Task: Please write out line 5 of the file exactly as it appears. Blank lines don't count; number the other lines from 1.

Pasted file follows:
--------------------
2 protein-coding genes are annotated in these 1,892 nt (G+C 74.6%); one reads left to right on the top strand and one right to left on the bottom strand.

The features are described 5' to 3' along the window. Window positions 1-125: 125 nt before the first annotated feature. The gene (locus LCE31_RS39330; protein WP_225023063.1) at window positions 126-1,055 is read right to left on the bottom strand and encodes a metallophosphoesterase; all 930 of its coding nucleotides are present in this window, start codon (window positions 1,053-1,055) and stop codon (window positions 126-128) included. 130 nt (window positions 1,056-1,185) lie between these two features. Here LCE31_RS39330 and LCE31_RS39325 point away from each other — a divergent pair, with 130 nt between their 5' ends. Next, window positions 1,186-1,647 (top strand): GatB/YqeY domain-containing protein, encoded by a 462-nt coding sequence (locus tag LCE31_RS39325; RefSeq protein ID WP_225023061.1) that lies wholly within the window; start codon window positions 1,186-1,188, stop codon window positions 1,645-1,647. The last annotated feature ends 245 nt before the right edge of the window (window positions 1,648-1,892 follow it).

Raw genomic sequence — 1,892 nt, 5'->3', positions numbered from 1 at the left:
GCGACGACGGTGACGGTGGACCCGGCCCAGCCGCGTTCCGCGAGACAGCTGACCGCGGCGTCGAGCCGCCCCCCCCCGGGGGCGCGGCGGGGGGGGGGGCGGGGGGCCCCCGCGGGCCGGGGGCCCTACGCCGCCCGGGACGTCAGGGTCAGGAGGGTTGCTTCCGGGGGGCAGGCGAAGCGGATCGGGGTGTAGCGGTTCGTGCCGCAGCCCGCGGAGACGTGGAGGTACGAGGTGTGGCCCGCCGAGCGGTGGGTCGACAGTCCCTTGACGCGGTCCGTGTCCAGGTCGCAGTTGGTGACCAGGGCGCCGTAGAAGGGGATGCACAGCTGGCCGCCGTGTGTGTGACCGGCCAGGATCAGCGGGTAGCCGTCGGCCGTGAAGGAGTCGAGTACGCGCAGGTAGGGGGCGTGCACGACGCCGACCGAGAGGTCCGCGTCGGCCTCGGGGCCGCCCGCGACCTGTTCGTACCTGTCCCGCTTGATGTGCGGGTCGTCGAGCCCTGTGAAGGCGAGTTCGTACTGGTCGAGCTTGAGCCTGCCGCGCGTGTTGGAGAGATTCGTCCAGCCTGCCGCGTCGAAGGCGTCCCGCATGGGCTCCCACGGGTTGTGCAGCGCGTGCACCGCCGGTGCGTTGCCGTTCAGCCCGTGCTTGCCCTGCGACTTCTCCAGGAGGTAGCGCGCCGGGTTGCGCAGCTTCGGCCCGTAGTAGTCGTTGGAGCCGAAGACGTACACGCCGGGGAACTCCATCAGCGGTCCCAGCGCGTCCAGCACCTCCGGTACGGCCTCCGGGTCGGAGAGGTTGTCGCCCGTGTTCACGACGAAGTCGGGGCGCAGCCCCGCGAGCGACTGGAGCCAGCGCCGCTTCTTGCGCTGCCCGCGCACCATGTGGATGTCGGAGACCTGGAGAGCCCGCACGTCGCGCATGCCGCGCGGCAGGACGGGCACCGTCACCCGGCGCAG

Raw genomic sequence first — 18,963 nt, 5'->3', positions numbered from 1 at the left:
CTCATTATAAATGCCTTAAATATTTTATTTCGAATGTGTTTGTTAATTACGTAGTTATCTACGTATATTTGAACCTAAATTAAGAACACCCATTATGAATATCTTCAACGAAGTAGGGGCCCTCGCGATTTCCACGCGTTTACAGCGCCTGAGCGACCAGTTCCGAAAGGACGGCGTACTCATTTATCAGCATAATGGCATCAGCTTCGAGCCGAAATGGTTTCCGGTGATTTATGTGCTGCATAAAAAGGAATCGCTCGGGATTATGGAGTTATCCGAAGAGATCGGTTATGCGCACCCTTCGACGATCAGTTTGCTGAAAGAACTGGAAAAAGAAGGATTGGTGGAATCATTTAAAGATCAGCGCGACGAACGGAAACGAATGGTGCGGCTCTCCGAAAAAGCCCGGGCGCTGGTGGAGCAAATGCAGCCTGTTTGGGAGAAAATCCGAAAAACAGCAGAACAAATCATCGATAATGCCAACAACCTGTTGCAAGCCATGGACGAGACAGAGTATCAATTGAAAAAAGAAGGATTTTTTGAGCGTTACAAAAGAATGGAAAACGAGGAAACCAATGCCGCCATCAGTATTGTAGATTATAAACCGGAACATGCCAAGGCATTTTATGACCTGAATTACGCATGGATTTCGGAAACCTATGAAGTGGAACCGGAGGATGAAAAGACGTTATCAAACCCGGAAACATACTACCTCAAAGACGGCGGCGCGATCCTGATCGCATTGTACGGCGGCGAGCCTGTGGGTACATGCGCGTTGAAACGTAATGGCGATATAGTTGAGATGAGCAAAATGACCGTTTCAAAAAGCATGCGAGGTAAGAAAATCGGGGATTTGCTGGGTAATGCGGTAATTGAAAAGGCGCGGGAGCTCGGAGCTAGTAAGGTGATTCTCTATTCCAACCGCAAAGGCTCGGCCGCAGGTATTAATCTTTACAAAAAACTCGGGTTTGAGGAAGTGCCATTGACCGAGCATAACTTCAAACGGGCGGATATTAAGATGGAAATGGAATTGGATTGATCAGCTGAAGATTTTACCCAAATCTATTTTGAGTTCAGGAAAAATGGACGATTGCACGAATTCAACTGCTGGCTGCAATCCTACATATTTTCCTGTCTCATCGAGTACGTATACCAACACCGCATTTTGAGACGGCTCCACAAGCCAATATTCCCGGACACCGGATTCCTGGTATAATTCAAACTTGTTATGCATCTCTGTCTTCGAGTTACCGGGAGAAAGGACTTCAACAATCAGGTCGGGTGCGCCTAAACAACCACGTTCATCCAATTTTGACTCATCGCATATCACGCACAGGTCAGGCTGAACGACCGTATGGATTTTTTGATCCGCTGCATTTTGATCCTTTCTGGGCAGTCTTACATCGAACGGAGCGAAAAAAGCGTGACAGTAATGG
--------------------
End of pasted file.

Raw genomic sequence first — 18,963 nt, 5'->3', positions numbered from 1 at the left: